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Human Rights 26 January 2015

The role of Internet intermediaries in fostering online freedoms

Nicolas Seidler
By Nicolas SeidlerFormer Senior Policy Advisor

In the aftermath of the Paris attacks against Charlie Hebdo, voices have raised the issue of the role of web platforms, or Internet intermediaries, in supporting terrorist acts and ideology. In this specific case, some have inquired whether the French government should be allowed to shut down websites without the intervention of a Court order. 

The debate is still unfolding today. It raises the question of the role of Internet intermediaries and how their operations are affected by different legal frameworks and cultural contexts. 

The recently published UNESCO report entitled Fostering Freedom Online: The Role of Internet Intermediaries is enlightening in this regard.

This comprehensive research, led by a team of 16 international researchers, sheds light on how Internet intermediaries – services that mediate online communication and enable various forms of online expression – both foster and restrict freedom of expression across a range of jurisdictions, circumstances, technologies, and business models.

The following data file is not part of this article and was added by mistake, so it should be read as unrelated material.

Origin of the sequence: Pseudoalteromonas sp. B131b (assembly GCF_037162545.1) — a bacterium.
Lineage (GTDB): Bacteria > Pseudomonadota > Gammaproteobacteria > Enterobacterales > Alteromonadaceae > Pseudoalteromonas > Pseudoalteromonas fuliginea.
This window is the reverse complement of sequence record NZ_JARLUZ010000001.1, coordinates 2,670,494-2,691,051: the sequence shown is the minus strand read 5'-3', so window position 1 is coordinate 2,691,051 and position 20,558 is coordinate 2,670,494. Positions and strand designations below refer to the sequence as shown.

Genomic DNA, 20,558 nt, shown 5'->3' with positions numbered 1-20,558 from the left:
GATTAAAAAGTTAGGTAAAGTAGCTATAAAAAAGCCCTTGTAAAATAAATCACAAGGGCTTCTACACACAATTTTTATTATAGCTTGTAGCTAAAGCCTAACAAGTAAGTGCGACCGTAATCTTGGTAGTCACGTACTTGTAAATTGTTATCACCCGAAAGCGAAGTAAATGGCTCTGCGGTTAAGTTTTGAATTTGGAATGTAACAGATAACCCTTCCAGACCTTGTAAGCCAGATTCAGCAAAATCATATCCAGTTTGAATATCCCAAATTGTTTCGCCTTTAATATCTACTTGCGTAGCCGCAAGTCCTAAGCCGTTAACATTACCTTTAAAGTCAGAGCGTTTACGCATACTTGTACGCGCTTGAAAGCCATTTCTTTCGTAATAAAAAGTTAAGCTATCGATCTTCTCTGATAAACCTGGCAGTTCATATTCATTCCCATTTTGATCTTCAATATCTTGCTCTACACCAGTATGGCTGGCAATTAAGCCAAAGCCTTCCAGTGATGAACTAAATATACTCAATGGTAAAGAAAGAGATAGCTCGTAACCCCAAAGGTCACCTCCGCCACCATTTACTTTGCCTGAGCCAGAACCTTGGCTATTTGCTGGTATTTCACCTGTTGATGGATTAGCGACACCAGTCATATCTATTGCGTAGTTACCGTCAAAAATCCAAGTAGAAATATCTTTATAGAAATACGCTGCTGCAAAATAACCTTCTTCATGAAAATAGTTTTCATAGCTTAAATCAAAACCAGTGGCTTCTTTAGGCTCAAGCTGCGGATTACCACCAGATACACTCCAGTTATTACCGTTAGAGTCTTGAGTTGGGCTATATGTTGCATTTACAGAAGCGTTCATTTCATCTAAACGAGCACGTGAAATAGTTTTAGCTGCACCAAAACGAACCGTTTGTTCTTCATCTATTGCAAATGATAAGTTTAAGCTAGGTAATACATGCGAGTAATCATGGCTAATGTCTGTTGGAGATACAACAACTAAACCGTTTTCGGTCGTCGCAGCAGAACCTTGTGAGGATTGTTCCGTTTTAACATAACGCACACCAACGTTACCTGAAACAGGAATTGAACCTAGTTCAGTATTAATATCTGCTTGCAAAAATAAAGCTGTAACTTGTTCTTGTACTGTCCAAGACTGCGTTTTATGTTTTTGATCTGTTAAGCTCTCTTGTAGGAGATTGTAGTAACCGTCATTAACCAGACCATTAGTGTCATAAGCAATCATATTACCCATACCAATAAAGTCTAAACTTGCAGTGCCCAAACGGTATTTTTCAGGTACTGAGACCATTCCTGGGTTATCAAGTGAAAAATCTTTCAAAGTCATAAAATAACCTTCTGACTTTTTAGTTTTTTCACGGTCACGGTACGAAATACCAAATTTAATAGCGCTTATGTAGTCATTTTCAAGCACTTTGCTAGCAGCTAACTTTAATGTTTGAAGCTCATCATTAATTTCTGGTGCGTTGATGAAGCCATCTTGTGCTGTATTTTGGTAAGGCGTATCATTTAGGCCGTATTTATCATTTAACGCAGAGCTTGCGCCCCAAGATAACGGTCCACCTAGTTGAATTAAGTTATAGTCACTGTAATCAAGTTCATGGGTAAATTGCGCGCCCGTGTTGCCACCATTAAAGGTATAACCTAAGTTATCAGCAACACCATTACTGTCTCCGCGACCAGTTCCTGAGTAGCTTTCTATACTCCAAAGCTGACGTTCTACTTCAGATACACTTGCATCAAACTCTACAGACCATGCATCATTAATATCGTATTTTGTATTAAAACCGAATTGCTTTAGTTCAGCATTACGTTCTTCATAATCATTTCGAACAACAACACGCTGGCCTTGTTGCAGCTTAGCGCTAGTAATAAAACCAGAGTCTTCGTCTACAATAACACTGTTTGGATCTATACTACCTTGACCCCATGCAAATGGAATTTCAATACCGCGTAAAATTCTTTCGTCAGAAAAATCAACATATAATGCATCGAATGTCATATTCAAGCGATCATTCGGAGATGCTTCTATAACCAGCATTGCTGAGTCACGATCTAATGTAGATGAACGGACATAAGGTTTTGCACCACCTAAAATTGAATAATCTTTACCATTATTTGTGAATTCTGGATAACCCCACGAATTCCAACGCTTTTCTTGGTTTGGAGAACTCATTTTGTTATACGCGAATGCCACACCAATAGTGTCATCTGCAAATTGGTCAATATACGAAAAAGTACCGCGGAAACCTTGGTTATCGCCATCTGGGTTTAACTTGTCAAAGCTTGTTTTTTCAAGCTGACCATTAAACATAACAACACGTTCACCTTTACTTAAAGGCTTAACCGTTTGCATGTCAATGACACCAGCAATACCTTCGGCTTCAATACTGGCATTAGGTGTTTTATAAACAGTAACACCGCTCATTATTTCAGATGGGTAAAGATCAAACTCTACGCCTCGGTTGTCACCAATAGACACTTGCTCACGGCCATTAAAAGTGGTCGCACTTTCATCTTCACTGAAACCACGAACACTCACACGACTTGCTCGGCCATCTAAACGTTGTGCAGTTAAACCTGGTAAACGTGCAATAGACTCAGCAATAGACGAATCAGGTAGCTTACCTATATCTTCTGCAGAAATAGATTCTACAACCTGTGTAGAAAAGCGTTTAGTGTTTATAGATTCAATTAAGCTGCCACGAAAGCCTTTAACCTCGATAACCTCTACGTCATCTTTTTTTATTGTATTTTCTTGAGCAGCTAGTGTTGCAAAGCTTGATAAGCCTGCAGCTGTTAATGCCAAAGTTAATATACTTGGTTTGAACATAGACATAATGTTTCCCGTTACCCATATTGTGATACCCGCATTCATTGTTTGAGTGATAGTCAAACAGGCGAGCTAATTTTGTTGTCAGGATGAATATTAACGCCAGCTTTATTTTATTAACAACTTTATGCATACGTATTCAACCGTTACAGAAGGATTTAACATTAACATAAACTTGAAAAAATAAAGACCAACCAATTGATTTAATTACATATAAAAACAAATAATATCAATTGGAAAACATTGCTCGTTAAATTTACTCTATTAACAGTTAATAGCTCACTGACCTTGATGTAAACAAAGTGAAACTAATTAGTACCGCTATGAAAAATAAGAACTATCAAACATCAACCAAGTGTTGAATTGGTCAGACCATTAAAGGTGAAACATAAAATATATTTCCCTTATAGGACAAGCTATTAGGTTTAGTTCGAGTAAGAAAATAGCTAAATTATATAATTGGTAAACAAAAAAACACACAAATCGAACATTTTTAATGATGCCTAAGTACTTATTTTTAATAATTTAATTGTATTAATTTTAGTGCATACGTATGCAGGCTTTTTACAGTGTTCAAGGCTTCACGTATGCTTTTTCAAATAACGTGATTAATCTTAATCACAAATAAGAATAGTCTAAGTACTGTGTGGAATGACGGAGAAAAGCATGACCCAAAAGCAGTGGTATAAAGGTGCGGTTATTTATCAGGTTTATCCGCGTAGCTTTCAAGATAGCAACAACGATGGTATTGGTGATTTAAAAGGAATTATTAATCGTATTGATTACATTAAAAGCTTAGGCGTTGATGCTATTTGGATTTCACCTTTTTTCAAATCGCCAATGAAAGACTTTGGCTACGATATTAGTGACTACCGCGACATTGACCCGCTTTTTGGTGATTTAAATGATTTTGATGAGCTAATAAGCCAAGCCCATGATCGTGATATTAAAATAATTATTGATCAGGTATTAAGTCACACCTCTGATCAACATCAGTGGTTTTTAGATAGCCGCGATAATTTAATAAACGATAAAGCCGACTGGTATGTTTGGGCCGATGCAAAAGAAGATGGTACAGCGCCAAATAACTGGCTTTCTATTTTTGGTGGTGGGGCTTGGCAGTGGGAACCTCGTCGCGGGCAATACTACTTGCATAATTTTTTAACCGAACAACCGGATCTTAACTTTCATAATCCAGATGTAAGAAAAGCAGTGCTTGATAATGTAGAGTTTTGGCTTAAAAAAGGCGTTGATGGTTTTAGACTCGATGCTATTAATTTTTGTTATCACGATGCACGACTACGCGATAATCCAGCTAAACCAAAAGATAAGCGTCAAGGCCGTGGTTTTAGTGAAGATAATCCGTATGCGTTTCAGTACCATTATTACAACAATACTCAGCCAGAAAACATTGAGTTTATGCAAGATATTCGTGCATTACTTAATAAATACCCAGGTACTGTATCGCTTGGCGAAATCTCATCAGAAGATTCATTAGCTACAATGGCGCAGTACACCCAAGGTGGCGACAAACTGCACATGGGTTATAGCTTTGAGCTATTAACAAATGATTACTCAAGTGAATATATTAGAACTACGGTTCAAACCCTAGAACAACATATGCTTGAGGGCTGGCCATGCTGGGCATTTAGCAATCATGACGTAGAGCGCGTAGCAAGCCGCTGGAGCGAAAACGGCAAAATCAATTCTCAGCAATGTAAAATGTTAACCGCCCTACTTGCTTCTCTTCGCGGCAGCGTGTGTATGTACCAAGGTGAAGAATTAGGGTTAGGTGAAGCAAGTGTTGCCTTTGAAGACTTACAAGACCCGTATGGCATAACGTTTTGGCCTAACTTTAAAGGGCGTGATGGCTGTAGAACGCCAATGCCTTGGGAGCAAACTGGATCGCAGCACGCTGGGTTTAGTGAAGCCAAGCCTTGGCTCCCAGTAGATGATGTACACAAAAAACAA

Results are informed by a set of cases studies covering three categories of intermediaries (search engines, social networks, Internet service providers) across 10 countries (UK, Germany, Egypt, Brazil, India, Kenya, US, China, Russia, Hungary)

Among other findings, the study highlights the increasing number of state requests and injunctions made to intermediaries, which, in parallel, has led many companies to publish transparency reports.

Convinced that well documented research is a valuable addition to the debate, ISOC supported the development of this study. We encourage you to read it and hope it will bring useful evidence on this issue. 

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Disclaimer: Viewpoints expressed in this post are those of the author and may or may not reflect official Internet Society positions.

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